With their emergence in the 16th century during the early Ottoman period, coffeehouses provided Cairenes - especially adult men - with a new public space for socialising. Coffeehouses were of different sizes and degrees of sophistication; some were no more than stalls in a market, while others were larger, with wide seating areas. Located at ground level, they would open onto the street, allowing customers to sit outdoors.
This openness and proximity to the street, juxtaposed with activities typically associated with the home - such as drinking, smoking, socialising and enjoying various forms of entertainment - meant that coffeehouses occupied a space in between the public and the private spheres, allowing for new types of interactions between people. Over time, they became places to share news and gossip, play games and agree on trade deals.
For many men, the coffeehouse became an extension of the home - a place of familiarity, where waiters and regulars knew each other and developed bonds and alliances; a refuge in sometimes harsh cities.
And while some cultural and social practices were popular with the elites and their entourage before gaining a wider following, in the case of coffee and its culture, the opposite was true. Coffee gained popularity first among the popular urban classes before spreading to higher levels of society.
From their earliest days, coffeehouses were loci of popular culture, whether in the form of popular spiritual practices, such as the dhikr gatherings of the Sufis, or in the form of narrative readings of popular epics and vernacular poetry. More recently, they have become sites for watching television dramas and football matches.
The intricately connected roles of socialisation and culture within Egyptian coffeehouses have led to their depiction in fiction, cinema, drama and music. From the master novelist Naguib Mahfouz to filmmakers such as Salah Abu Seif and Ali Badrakhan, authors and artists have used the space of the coffeehouse as both a microcosm of Egyptian society and a reflection of sociopolitical debates. In the coffeehouse, relations of power are played out, and the city comes inside out.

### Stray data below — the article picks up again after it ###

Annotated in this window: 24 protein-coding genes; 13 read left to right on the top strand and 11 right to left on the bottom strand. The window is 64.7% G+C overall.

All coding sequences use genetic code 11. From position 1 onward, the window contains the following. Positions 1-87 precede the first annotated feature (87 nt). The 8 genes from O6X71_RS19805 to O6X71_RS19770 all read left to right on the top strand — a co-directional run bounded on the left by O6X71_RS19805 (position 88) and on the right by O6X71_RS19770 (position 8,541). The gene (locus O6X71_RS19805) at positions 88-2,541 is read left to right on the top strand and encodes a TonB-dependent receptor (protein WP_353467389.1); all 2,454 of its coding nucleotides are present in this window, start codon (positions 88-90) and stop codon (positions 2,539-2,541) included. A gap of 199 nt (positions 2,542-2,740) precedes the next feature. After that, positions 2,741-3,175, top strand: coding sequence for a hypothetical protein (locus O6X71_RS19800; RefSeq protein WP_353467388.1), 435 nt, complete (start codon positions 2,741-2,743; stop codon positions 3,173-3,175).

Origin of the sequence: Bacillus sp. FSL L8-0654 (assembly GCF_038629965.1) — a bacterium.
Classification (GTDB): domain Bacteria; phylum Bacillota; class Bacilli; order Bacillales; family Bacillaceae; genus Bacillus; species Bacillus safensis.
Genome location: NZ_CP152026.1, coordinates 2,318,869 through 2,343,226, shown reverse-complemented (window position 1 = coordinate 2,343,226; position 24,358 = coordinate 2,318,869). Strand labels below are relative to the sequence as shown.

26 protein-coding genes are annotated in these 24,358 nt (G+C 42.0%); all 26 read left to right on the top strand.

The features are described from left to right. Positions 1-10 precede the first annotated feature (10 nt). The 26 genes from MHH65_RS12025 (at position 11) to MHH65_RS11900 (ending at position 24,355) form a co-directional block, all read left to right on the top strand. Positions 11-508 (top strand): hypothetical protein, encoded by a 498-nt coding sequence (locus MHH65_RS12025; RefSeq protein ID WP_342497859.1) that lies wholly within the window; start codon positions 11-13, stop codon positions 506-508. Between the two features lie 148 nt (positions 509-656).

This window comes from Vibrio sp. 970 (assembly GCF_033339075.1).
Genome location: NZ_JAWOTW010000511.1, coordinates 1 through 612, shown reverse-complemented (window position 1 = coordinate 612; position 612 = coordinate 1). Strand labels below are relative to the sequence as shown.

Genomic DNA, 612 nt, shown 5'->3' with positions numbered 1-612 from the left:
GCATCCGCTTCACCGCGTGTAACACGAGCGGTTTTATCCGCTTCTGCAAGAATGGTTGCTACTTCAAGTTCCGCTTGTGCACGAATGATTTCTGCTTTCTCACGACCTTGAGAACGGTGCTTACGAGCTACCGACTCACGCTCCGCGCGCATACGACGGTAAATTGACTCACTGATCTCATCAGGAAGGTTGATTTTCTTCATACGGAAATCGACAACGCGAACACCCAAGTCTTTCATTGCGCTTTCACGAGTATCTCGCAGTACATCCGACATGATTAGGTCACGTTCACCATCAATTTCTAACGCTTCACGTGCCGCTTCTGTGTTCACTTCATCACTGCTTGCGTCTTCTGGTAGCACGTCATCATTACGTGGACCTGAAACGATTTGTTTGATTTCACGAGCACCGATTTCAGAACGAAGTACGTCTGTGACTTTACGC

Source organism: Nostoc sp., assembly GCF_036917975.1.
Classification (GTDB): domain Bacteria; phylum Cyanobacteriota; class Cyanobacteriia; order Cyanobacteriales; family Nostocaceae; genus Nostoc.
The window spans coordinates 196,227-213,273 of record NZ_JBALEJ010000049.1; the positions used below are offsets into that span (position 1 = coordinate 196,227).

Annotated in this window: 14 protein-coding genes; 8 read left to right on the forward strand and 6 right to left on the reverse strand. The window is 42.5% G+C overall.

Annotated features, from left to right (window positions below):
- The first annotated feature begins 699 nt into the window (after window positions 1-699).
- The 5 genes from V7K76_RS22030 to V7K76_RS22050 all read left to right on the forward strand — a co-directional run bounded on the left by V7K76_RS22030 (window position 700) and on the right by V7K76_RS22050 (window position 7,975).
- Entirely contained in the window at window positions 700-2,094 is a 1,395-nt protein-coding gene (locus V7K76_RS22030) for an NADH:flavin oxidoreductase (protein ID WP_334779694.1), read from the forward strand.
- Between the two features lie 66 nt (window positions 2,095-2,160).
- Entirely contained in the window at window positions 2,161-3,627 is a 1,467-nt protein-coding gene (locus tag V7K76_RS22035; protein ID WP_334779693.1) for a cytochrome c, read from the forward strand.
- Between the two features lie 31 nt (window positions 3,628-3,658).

'Part of the fabric of society'
We also explored the sentiments and experiences of café culture through the lens of six residents of Cairo who shared with us, in extended interviews, their reflections on their favourite coffeehouses in Cairo and Alexandria.
Through their stories, we were able to better understand the position of coffeehouses within the social scene, and to appreciate their depiction in literary and artistic works.
One crucial point made by our interviewees was how the traditional café functions as a mirror of society, a metaphor we investigated at length in literary works by renowned writers such as Mahfouz, Ibrahim Aslan and Gamal al-Ghitani, and in films such as Black Market (1945), Karnak Café (1975) and The Water-Carrier is Dead (1977). As one of our interviewees said, the traditional café “is part of the fabric of society, and its dynamics change along with the change in the society itself”.
In literature and cinema, as in real life, many revolts begin at the doorsteps of the café
Indeed, it is not even conceivable to imagine the Egyptian city or village without them. Which coffeeshop a person frequents, and whether it is a local neighbourhood café or a branch of a chain, comprises a social and political statement that functions as a marker of identity.
Another significant concept that we developed in the book was how the coffeehouse is not just a place for people with ideas; it is so inclusive and diverse that our interviewees repeatedly said it is “where the real Egypt is to be found”.
The notion of the café as a key place to get the pulse of the nation is reflected in the practices of ruling authorities, which at least since the 19th century have relied on reports of informants placed at cafés to gauge public opinion, and in the narratives of authors who highlight their political importance. In literature and cinema, as in real life, many revolts begin at the doorsteps of the café.
We hope that our contribution to this lively subject will open up further studies on coffeehouses throughout the Arab world, and comparative analyses of café culture in other parts of the globe.
The views expressed in this article belong to the author and do not necessarily reflect the editorial policy of Middle East Eye.